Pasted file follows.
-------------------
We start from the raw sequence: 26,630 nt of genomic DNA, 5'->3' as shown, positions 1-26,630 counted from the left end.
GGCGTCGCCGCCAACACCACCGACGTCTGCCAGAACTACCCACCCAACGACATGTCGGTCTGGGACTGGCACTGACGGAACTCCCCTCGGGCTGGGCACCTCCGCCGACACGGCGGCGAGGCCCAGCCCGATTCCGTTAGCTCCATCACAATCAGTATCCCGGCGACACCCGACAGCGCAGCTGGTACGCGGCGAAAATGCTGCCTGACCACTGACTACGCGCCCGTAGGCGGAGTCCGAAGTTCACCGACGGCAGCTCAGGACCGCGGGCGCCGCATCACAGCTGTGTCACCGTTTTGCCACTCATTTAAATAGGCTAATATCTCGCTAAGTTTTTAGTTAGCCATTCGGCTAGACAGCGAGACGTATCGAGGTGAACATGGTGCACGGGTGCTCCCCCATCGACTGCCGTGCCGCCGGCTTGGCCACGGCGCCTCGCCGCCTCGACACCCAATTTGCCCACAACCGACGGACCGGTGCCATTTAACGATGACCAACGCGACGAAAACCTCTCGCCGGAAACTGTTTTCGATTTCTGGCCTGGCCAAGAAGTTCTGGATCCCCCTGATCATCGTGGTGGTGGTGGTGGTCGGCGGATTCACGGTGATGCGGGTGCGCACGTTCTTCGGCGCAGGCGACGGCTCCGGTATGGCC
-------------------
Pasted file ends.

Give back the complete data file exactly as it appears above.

We start from the raw sequence: 26,630 nt of genomic DNA, 5'->3' as shown, positions 1-26,630 counted from the left end.
GGCGTCGCCGCCAACACCACCGACGTCTGCCAGAACTACCCACCCAACGACATGTCGGTCTGGGACTGGCACTGACGGAACTCCCCTCGGGCTGGGCACCTCCGCCGACACGGCGGCGAGGCCCAGCCCGATTCCGTTAGCTCCATCACAATCAGTATCCCGGCGACACCCGACAGCGCAGCTGGTACGCGGCGAAAATGCTGCCTGACCACTGACTACGCGCCCGTAGGCGGAGTCCGAAGTTCACCGACGGCAGCTCAGGACCGCGGGCGCCGCATCACAGCTGTGTCACCGTTTTGCCACTCATTTAAATAGGCTAATATCTCGCTAAGTTTTTAGTTAGCCATTCGGCTAGACAGCGAGACGTATCGAGGTGAACATGGTGCACGGGTGCTCCCCCATCGACTGCCGTGCCGCCGGCTTGGCCACGGCGCCTCGCCGCCTCGACACCCAATTTGCCCACAACCGACGGACCGGTGCCATTTAACGATGACCAACGCGACGAAAACCTCTCGCCGGAAACTGTTTTCGATTTCTGGCCTGGCCAAGAAGTTCTGGATCCCCCTGATCATCGTGGTGGTGGTGGTGGTCGGCGGATTCACGGTGATGCGGGTGCGCACGTTCTTCGGCGCAGGCGACGGCTCCGGTATGGCC